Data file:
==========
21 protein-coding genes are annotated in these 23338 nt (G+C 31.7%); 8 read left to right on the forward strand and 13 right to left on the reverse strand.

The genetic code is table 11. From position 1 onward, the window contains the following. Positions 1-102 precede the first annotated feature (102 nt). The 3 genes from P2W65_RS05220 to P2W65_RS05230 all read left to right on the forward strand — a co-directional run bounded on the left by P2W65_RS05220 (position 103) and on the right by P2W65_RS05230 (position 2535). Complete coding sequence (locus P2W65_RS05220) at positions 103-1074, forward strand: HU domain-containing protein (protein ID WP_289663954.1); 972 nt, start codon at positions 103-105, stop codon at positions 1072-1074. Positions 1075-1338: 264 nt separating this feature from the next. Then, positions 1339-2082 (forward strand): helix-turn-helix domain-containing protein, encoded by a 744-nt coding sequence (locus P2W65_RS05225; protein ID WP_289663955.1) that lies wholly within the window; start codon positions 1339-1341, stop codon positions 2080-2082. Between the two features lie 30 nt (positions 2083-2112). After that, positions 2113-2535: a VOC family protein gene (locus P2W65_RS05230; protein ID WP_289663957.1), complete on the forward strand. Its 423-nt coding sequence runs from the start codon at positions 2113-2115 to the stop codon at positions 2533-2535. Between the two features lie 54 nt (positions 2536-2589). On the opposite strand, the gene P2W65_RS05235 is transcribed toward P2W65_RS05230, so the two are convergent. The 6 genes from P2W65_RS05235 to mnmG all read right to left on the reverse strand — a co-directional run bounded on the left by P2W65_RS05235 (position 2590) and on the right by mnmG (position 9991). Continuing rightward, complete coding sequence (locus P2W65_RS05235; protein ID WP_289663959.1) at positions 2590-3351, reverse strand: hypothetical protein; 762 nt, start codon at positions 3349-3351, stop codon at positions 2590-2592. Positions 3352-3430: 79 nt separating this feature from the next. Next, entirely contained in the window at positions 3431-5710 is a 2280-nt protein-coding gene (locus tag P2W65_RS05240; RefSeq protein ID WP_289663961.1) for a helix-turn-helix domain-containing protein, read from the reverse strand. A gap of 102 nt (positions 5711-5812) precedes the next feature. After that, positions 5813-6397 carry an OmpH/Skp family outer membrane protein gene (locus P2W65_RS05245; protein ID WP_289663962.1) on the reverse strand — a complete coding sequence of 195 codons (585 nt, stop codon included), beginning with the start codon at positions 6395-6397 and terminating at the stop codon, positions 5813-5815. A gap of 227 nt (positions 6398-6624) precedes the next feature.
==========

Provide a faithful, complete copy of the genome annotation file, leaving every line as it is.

21 protein-coding genes are annotated in these 23338 nt (G+C 31.7%); 8 read left to right on the forward strand and 13 right to left on the reverse strand.

The genetic code is table 11. From position 1 onward, the window contains the following. Positions 1-102 precede the first annotated feature (102 nt). The 3 genes from P2W65_RS05220 to P2W65_RS05230 all read left to right on the forward strand — a co-directional run bounded on the left by P2W65_RS05220 (position 103) and on the right by P2W65_RS05230 (position 2535). Complete coding sequence (locus P2W65_RS05220) at positions 103-1074, forward strand: HU domain-containing protein (protein ID WP_289663954.1); 972 nt, start codon at positions 103-105, stop codon at positions 1072-1074. Positions 1075-1338: 264 nt separating this feature from the next. Then, positions 1339-2082 (forward strand): helix-turn-helix domain-containing protein, encoded by a 744-nt coding sequence (locus P2W65_RS05225; protein ID WP_289663955.1) that lies wholly within the window; start codon positions 1339-1341, stop codon positions 2080-2082. Between the two features lie 30 nt (positions 2083-2112). After that, positions 2113-2535: a VOC family protein gene (locus P2W65_RS05230; protein ID WP_289663957.1), complete on the forward strand. Its 423-nt coding sequence runs from the start codon at positions 2113-2115 to the stop codon at positions 2533-2535. Between the two features lie 54 nt (positions 2536-2589). On the opposite strand, the gene P2W65_RS05235 is transcribed toward P2W65_RS05230, so the two are convergent. The 6 genes from P2W65_RS05235 to mnmG all read right to left on the reverse strand — a co-directional run bounded on the left by P2W65_RS05235 (position 2590) and on the right by mnmG (position 9991). Continuing rightward, complete coding sequence (locus P2W65_RS05235; protein ID WP_289663959.1) at positions 2590-3351, reverse strand: hypothetical protein; 762 nt, start codon at positions 3349-3351, stop codon at positions 2590-2592. Positions 3352-3430: 79 nt separating this feature from the next. Next, entirely contained in the window at positions 3431-5710 is a 2280-nt protein-coding gene (locus tag P2W65_RS05240; RefSeq protein ID WP_289663961.1) for a helix-turn-helix domain-containing protein, read from the reverse strand. A gap of 102 nt (positions 5711-5812) precedes the next feature. After that, positions 5813-6397 carry an OmpH/Skp family outer membrane protein gene (locus P2W65_RS05245; protein ID WP_289663962.1) on the reverse strand — a complete coding sequence of 195 codons (585 nt, stop codon included), beginning with the start codon at positions 6395-6397 and terminating at the stop codon, positions 5813-5815. A gap of 227 nt (positions 6398-6624) precedes the next feature.